"Corporate" can describe firms that are incorporated in terms of their ownership structure; or larger firms that serve developers and other large clients. Here you can see that firms with over 50 people are most often described as corporate. The world's largest architecture firms, such as Aecom and Gensler, employ over 1,000 architects each.

"Specialist" refers to firms focusing on a particular market, program type, or technical or creative aspect of architecture--such as lighting, scientific laboratories, historical preservation, or visualization. Firms of all sizes were described as specialist.

"Starchitect" describes firms led by internationally renowned designers, and in this poll the term was used in reference to firms of all sizes. While large firms such as Herzog and de Meuron and Zaha Hadid Architects have hundreds of employees and may come to mind most quickly as "starchitect" offices, Glenn Murcutt has stated that he rarely has employees and Peter Zumthor has around 30 staff members.

"Boutique" firms are most often fewer than 30 people, our data shows.

"Sole proprietorships" are firms owned by a single principal and are usually--but not always--very small. Sole practitioners, or one-person firms, account for 26% of firms, according to the AIA.



Most architecture firms work on many types of projects, but in this survey respondents were asked to identify their firm's primary market.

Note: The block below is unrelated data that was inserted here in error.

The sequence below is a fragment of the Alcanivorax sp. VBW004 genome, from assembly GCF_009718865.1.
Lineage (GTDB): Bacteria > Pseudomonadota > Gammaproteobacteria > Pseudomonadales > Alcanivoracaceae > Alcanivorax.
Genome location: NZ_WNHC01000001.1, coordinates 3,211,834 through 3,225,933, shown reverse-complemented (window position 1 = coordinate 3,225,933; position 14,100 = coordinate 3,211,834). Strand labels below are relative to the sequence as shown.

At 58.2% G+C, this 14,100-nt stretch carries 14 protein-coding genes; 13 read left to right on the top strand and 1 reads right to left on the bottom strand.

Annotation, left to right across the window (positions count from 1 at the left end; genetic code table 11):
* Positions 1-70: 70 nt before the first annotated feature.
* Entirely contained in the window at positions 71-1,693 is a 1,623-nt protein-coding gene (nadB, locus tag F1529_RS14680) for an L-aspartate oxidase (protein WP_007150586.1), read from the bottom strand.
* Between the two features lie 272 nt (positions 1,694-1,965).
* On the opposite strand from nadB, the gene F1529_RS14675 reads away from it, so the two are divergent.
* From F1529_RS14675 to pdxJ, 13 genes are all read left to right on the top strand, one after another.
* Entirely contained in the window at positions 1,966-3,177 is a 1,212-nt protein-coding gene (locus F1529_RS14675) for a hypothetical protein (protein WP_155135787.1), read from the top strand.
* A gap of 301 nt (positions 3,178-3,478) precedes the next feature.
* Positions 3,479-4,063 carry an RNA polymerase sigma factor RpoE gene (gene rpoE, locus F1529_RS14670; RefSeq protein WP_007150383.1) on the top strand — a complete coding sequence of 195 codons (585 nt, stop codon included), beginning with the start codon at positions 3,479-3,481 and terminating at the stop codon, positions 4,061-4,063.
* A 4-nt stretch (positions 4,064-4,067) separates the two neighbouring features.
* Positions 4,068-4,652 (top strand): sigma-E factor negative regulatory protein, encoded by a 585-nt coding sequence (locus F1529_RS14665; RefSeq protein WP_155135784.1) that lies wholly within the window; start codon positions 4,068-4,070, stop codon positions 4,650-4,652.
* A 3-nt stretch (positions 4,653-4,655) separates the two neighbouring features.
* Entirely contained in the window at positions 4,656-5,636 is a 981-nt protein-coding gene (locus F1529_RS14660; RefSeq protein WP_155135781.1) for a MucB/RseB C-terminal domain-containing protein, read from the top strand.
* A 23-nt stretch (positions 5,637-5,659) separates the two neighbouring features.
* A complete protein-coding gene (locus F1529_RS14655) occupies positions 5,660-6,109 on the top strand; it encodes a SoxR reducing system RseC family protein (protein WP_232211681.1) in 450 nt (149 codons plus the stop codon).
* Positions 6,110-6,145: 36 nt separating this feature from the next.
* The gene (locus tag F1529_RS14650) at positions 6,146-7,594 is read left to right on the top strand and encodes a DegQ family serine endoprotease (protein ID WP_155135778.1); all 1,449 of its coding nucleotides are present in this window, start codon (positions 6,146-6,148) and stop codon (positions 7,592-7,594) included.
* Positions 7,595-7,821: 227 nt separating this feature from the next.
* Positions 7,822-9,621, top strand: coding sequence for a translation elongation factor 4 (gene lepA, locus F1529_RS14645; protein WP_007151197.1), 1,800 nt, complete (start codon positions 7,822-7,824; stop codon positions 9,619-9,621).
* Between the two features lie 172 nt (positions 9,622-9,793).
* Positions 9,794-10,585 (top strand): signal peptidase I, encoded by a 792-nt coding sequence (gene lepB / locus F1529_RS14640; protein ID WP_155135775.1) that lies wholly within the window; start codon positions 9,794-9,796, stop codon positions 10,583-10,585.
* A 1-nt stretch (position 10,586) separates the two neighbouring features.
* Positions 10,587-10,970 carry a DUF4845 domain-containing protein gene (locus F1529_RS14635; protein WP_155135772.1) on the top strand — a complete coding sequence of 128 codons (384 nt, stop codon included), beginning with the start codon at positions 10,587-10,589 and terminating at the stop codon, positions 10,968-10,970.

Unsurprisingly, firms described as "Corporate" most often work on large project types including education, healthcare, and government.

Firms focusing on commercial work could be of any type, but are much less likely to be described as "starchitect" offices--these offices instead most often work on cultural projects.

Offices who work primarily on hospitality projects were most likely to be described as "boutique."

Comparing Firm Types



Firm types also differ in terms of their employees. The median salary among the poll's respondents is highest in corporate and starchitect firms, but corporate firm employees reported over two years in experience more, making starchitect firm compensation seem more generous.

Despite this higher pay, starchitect firm employees reported the lowest average satisfaction. Overall, boutique firm employees reported the highest satisfaction.


This map shows poll respondents' locations by self-reported firm type. New York and Los Angeles had the most respondents and above average median pay, which is to be expected based on data from the Bureau of Labor Statistics and differences in cost of living.